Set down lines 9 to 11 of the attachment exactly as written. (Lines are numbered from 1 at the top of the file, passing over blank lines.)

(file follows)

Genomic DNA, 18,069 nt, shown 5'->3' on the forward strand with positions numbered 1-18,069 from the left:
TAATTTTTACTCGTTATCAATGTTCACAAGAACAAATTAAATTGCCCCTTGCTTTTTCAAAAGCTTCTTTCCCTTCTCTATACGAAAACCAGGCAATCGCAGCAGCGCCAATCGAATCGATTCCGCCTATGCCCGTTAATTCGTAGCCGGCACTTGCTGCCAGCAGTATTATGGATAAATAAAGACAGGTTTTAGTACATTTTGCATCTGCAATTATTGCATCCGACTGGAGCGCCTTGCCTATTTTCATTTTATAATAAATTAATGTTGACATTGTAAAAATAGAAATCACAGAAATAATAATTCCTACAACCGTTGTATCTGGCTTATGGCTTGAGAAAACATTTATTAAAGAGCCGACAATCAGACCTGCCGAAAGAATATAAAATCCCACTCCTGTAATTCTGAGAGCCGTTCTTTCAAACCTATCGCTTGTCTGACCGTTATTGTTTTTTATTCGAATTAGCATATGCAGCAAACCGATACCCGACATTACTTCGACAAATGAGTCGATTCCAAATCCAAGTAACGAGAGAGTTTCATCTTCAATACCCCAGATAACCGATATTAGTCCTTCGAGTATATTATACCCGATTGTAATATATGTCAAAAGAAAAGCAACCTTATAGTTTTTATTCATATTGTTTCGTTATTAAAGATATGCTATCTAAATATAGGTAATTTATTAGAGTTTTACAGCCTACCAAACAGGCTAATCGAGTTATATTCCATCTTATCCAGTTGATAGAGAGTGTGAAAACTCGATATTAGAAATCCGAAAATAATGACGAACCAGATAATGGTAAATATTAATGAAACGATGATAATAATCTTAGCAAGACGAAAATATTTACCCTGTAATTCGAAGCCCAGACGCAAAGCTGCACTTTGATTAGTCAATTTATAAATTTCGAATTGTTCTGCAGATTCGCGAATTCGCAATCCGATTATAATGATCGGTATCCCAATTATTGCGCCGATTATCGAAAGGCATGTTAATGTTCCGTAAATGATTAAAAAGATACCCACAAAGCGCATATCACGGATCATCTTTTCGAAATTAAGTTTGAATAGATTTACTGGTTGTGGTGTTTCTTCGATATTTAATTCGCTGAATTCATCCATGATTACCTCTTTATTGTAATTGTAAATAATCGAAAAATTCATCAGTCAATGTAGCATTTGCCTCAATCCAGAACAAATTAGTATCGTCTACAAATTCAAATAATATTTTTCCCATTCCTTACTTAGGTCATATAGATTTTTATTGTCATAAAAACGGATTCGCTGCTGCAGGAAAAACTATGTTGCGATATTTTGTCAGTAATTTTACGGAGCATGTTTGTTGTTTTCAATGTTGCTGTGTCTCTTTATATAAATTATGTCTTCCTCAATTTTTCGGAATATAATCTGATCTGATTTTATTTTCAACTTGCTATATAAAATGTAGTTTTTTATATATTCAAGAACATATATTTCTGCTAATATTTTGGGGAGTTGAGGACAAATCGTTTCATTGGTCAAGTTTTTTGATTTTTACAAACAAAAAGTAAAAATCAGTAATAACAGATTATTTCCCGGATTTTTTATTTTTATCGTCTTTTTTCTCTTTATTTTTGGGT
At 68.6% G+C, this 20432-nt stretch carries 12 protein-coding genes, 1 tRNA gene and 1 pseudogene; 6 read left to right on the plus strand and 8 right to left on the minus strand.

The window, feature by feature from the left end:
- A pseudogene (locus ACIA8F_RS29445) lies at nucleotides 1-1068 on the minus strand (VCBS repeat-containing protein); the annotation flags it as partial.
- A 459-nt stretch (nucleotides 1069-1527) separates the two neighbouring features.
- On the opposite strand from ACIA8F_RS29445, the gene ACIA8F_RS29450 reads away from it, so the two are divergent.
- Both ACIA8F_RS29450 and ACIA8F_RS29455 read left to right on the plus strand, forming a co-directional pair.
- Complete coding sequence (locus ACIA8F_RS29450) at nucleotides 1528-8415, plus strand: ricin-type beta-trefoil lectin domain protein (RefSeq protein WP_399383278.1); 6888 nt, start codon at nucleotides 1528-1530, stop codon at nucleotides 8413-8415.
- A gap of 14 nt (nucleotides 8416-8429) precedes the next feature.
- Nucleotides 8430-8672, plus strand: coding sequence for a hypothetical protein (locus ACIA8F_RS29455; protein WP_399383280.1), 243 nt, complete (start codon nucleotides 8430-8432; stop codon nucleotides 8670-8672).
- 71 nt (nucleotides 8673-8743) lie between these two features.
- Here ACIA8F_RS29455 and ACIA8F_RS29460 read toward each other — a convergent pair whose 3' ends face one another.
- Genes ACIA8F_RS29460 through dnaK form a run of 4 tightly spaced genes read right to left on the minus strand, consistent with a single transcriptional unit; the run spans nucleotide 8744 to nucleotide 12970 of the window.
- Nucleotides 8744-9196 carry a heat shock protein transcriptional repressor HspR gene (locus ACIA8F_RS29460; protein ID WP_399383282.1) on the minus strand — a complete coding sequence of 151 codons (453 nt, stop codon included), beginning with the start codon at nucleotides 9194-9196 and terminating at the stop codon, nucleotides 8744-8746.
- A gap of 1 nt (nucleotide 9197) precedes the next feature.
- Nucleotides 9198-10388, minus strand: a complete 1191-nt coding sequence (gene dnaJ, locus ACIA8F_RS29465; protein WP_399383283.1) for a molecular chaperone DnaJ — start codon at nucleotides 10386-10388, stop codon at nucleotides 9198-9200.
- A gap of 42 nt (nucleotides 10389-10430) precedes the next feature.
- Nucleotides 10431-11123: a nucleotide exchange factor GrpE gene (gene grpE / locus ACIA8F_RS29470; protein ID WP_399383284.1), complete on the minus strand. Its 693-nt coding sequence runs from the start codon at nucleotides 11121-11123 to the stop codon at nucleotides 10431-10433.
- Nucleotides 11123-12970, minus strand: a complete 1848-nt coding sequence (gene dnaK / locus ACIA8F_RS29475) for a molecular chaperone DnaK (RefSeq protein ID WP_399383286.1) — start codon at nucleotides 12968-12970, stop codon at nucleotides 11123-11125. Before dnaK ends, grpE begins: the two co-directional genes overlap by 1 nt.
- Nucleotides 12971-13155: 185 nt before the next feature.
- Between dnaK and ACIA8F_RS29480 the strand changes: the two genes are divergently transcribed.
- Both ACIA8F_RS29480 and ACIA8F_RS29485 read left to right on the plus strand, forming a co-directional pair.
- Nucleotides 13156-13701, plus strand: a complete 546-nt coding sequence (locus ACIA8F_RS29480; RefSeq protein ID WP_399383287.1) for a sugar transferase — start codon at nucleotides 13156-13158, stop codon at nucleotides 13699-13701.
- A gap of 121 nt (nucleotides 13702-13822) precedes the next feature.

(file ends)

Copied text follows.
- Complete coding sequence (locus ACIA8F_RS29450) at nucleotides 1528-8415, plus strand: ricin-type beta-trefoil lectin domain protein (RefSeq protein WP_399383278.1); 6888 nt, start codon at nucleotides 1528-1530, stop codon at nucleotides 8413-8415.
- A gap of 14 nt (nucleotides 8416-8429) precedes the next feature.
- Nucleotides 8430-8672, plus strand: coding sequence for a hypothetical protein (locus ACIA8F_RS29455; protein WP_399383280.1), 243 nt, complete (start codon nucleotides 8430-8432; stop codon nucleotides 8670-8672).